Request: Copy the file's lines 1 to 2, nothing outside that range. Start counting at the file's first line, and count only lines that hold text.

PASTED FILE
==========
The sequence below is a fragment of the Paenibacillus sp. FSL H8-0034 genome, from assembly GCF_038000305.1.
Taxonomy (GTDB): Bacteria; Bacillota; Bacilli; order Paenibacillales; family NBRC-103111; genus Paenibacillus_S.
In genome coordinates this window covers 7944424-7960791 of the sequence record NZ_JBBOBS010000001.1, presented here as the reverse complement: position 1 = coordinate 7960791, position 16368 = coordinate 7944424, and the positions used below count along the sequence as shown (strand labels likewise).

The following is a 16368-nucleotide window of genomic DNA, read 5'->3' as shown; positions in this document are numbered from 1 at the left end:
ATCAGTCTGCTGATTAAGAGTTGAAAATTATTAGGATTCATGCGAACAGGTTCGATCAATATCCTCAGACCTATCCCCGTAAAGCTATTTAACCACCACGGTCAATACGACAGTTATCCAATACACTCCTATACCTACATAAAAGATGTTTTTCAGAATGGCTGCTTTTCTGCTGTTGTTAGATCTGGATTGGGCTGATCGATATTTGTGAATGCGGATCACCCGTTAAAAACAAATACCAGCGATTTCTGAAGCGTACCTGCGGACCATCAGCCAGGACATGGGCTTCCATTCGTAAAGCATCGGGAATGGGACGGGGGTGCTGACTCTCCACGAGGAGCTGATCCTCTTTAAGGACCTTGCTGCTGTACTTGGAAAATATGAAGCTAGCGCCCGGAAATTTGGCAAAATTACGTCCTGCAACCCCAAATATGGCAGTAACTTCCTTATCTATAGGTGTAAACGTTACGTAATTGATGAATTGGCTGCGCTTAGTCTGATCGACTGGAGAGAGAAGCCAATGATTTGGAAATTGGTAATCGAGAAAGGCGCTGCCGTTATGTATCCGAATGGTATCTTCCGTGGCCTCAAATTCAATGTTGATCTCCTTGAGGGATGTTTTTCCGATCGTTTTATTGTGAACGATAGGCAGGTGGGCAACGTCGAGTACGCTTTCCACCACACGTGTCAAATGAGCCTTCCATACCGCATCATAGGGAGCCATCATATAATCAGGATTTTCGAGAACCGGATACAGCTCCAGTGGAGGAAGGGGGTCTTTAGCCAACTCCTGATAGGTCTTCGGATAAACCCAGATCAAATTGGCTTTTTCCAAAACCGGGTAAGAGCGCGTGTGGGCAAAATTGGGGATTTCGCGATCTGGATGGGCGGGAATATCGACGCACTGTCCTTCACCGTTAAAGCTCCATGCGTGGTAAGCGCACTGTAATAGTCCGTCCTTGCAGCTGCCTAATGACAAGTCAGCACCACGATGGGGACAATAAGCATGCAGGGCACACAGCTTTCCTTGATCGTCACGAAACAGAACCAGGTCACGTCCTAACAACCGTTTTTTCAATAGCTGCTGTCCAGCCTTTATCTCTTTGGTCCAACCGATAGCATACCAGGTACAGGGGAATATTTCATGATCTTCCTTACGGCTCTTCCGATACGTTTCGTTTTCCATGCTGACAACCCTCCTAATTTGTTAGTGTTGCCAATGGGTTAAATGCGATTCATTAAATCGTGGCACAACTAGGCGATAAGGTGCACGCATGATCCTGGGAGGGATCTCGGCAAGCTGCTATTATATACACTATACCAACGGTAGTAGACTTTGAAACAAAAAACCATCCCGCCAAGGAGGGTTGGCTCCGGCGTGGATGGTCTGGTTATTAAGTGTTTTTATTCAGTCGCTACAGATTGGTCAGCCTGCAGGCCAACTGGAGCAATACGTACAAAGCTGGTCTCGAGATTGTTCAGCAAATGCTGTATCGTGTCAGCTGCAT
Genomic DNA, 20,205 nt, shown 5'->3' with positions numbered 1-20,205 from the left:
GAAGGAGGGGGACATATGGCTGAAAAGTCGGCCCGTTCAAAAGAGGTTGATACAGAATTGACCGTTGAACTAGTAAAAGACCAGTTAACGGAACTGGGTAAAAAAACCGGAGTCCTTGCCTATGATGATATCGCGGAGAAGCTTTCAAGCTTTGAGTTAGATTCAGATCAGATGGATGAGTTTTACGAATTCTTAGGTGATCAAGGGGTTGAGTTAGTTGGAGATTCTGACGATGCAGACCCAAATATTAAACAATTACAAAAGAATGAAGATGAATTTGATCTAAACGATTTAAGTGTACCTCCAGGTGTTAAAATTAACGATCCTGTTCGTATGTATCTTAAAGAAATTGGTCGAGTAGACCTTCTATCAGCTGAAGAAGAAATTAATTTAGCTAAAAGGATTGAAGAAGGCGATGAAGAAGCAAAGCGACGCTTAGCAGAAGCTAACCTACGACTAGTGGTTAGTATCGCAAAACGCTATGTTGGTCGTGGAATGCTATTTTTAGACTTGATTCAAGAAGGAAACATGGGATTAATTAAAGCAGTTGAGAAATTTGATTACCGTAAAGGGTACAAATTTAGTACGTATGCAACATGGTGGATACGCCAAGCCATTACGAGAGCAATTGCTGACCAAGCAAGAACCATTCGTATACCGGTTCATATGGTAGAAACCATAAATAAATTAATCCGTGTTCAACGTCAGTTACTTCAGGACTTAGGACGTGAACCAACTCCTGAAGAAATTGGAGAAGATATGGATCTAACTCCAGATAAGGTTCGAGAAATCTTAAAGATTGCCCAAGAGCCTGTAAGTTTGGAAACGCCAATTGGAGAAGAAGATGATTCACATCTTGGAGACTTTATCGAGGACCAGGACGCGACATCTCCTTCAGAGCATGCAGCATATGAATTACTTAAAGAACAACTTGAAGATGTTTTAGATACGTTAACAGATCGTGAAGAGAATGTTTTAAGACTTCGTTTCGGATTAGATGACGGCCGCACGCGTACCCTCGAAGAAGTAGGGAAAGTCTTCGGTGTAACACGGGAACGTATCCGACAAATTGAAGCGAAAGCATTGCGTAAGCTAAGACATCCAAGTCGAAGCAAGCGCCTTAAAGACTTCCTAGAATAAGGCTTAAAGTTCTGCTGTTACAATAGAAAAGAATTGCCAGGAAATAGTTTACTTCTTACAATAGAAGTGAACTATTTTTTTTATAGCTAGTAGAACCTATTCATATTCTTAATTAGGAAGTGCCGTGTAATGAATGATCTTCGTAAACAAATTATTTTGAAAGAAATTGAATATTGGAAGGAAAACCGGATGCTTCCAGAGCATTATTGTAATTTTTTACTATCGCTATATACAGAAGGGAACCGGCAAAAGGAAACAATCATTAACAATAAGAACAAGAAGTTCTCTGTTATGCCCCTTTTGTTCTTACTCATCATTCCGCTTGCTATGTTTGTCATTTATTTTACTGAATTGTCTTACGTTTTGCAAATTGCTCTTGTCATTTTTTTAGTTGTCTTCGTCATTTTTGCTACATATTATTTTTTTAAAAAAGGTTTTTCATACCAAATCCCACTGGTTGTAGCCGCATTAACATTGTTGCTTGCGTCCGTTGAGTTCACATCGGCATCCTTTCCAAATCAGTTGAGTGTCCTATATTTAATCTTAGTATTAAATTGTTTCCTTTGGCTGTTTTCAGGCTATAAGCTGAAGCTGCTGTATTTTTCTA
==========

The sequence below is a fragment of the Paenibacillus sp. FSL H8-0034 genome, from assembly GCF_038000305.1.
Taxonomy (GTDB): Bacteria; Bacillota; Bacilli; order Paenibacillales; family NBRC-103111; genus Paenibacillus_S.